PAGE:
Toggl free trial usefulness

I’ve talked about how easy it was to sign up and use Toggl, as well as some of its great features. But did I find using the platform useful?

The answer is yes, I absolutely did. Otherwise, to be honest, I simply wouldn’t have written any review at all. You know… avoid any awkwardness.

For one, Toggl helped me structure my working process. In a sense, it gamified things because when you have a timer running, you start craving the achievement of being efficient.

I became self-conscious about jumping from task to task—instead, I focussed on moving methodically through the list of things I needed to do, one thing after the other.

Toggl Email 2

Secondly, Toggl challenged some of my perceptions about myself. I’d never really considered myself a “fast” writer (I’m shit-hot, and clearly not humble, but never really put speed as my number 1). Using Toggl helped me realise that I am pretty fast though.

For example, I read a 19-page report and wrote a 700-word article based on it, in about 4 hours. Had I not timed myself, I certainly would have over-estimated the amount of time I spent on that task.

For a UX freelancer (especially), this would be invaluable for showing clients just how much you pack into every minute.

If you’re anything like me, you’re probably underselling yourself without realising it.

Thirdly, if you’re in a team, Toggl helps everyone see whether labour is divided sensibly and efficiently.

For example, if a UX designer is spending most of their time doing UI tweaks and artworking, Toggl will reveal that in dramatic and unequivocal fashion. I use this example because it’s an issue about which I’ve heard multiple UX freelancers express unhappiness.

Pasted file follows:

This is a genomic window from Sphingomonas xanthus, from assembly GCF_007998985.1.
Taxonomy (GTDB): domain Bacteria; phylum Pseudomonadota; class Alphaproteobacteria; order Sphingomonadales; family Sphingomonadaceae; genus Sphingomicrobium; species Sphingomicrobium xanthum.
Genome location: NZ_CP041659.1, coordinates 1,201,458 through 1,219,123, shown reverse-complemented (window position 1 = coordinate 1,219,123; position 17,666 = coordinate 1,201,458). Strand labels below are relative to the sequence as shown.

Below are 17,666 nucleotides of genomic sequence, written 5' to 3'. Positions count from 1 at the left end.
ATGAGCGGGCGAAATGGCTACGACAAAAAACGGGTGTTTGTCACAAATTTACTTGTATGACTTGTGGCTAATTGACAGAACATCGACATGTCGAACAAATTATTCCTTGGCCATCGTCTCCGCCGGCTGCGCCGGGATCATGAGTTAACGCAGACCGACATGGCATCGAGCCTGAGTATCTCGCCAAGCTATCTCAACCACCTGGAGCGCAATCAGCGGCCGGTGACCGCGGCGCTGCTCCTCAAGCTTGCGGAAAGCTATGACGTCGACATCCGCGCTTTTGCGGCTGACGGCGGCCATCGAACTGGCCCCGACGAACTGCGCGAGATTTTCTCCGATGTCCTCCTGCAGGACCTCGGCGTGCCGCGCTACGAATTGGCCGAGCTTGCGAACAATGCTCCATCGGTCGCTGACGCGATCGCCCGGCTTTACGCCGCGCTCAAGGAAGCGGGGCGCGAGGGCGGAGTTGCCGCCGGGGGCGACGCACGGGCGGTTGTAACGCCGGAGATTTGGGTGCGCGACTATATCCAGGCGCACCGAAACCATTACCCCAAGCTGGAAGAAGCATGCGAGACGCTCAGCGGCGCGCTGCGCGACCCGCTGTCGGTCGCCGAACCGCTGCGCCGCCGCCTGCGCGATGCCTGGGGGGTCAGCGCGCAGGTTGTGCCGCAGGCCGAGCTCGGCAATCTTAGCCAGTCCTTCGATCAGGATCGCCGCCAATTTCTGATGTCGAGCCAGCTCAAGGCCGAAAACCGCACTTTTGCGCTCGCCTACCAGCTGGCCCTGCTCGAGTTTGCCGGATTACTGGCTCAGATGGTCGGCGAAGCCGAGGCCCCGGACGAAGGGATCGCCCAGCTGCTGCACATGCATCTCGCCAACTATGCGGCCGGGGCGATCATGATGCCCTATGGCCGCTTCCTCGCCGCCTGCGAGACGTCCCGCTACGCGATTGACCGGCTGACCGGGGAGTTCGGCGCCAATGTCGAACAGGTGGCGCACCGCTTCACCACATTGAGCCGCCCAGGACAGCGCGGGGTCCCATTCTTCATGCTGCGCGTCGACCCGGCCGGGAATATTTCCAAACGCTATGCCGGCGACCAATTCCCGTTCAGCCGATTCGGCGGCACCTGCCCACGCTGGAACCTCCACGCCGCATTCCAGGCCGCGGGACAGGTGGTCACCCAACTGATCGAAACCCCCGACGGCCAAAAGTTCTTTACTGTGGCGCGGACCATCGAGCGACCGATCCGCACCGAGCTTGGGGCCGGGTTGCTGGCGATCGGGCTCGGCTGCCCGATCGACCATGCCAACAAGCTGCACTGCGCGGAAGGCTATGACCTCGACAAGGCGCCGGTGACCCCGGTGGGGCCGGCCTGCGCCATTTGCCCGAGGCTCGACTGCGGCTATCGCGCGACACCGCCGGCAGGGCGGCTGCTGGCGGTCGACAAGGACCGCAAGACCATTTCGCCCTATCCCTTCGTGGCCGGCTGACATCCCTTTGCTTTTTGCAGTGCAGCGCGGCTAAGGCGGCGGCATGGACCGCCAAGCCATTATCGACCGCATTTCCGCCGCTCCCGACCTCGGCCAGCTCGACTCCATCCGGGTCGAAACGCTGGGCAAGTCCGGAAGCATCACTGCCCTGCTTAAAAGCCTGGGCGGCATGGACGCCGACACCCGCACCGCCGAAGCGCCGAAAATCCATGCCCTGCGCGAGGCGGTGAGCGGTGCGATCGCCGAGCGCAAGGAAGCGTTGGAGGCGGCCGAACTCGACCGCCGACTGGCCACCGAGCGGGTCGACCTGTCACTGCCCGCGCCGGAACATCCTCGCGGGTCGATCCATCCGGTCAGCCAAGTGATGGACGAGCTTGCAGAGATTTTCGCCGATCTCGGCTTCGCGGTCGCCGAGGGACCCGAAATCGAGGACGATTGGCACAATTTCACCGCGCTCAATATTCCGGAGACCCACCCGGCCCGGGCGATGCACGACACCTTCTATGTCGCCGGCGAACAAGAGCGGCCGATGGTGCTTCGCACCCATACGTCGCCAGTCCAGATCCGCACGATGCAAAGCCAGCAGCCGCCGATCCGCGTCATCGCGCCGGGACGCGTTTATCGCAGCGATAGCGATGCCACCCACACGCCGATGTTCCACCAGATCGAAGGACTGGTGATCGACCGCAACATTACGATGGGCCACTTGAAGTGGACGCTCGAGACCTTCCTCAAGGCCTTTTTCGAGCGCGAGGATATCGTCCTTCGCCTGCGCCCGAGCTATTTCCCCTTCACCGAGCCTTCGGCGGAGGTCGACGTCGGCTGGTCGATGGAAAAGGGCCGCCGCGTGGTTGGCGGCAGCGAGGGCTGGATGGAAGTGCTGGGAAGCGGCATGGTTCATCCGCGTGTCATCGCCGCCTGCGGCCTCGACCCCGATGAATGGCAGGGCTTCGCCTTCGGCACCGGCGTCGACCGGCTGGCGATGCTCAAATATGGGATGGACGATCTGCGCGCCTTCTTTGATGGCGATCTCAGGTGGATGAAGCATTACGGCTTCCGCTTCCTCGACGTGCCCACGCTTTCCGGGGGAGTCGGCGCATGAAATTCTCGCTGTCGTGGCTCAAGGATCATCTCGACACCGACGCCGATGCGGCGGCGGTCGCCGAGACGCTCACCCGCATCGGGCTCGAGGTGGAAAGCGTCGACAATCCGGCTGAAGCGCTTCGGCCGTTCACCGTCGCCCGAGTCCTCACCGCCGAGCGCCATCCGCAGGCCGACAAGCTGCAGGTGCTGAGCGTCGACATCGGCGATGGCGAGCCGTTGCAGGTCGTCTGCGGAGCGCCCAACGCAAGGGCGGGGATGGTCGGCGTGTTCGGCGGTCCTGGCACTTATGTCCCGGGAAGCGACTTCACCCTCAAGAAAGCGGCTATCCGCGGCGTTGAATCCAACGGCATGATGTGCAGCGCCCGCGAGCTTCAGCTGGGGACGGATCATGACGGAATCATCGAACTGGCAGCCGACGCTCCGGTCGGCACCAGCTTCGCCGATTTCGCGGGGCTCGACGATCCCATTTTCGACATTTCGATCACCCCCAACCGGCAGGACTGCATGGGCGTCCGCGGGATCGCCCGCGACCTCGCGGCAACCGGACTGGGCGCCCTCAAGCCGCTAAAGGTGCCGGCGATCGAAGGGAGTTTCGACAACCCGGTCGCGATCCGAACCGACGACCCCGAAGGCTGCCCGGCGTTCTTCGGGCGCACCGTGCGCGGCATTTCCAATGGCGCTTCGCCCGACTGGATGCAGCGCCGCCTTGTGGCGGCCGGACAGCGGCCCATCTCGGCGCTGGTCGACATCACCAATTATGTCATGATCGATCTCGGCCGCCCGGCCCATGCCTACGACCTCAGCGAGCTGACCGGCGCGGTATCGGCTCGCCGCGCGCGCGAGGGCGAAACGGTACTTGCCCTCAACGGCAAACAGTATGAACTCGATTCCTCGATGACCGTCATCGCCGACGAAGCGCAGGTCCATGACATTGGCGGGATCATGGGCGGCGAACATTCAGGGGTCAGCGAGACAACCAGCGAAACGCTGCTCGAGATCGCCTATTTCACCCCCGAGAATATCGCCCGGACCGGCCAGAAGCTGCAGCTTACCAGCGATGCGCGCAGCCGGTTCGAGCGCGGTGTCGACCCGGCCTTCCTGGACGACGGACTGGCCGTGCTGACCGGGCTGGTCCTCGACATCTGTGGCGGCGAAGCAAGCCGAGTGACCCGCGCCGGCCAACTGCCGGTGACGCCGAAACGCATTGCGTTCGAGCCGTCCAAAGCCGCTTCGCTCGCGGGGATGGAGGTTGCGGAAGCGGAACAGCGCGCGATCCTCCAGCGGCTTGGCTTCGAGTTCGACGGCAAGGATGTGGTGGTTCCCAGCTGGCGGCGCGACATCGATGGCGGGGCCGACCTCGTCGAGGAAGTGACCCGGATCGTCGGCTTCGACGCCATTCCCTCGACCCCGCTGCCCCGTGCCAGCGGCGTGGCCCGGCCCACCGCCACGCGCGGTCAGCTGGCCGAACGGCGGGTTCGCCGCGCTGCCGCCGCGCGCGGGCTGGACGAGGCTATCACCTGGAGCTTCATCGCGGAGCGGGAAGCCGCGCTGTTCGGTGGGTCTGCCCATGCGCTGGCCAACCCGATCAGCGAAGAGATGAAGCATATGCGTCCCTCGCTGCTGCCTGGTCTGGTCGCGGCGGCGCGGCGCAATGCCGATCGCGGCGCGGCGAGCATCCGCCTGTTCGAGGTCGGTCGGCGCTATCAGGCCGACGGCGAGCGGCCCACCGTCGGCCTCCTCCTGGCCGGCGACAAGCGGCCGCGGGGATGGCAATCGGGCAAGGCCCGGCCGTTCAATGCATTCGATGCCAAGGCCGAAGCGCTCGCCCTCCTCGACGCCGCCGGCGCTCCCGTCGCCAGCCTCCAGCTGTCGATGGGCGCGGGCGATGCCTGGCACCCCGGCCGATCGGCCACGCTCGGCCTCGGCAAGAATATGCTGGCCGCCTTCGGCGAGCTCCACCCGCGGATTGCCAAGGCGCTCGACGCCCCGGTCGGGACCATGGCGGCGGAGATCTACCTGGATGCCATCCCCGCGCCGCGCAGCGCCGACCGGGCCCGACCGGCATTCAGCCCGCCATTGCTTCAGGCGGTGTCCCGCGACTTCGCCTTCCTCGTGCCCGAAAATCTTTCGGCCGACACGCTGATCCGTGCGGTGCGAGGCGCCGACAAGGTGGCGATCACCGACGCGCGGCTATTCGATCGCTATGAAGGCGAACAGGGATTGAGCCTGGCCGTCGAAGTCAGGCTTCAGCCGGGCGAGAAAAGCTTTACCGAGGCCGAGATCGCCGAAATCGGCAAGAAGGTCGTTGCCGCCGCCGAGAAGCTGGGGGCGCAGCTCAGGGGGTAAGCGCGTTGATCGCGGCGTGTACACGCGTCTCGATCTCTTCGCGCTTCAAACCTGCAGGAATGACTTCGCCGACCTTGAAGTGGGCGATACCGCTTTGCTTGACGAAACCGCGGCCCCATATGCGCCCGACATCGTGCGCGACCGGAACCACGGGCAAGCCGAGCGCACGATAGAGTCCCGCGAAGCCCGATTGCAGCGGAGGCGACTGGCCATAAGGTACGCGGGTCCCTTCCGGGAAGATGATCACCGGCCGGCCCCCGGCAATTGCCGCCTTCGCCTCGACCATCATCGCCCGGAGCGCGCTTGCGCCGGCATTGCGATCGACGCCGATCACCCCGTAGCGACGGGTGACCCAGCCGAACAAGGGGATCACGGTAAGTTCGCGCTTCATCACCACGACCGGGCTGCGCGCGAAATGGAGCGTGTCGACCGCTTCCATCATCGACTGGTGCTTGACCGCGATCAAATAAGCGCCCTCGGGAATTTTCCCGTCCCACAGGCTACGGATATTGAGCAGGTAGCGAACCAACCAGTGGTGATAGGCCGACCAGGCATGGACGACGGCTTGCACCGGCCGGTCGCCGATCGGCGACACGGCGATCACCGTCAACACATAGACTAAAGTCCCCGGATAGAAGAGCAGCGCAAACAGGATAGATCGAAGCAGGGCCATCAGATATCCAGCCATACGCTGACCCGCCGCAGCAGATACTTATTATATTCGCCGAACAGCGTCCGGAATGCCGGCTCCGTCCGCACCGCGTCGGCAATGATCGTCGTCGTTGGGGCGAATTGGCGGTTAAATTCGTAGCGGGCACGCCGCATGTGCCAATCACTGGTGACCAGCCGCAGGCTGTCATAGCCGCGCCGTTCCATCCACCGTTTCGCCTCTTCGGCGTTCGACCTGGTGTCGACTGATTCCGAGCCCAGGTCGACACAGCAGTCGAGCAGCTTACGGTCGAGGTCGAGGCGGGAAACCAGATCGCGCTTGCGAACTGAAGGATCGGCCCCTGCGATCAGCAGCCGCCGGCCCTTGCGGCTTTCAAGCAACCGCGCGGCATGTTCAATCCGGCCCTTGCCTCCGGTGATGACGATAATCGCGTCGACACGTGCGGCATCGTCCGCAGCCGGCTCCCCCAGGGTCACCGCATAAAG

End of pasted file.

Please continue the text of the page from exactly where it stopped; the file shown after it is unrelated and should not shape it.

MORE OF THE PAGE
With Toggl, there’s no vague conversation about estimates—there’s hard data that your time is not being optimally spent.

And there you have it, my review—sign up to Toggl and give it a spin for yourself!

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Timi is a London-based copywriter and full-time marketing sceptic – there are now more unvalidated opinions out there than ever.

He became a UX testing enthusiast after seeing its power while working at TUI – the world’s largest travel, leisure and tourism company. He then joined WhatUsersDo to sharpen his UX knowledge and work side-by-side with the field’s best and brightest.

2 Responses to “Toggl App Review: Helps UX Freelancers Spend Less Time Getting Mo’ Money

  • Nick Tipping
    2 months ago

    Abandoning time tracking has been the number one thing we have done that has increased employee engagement, happiness, loyalty and productivity. Before then we were losing our good staff.

    So, don’t get too attached to those shiny graphs. Go round and talk to your employees and you’ll have a better idea of what they are working on.

    Employ good people, don’t treat them like dicks…

  • Nick Tipping
    2 months ago

    When we abandoned time tracking it increased employee engagement, happiness, loyalty and productivity. Before then we were losing our best staff.

    Don’t get too attached to those shiny graphs. Go and and talk to your employees and you’ll have a better idea of what they are working on.

    Employee good people, treat them like adults…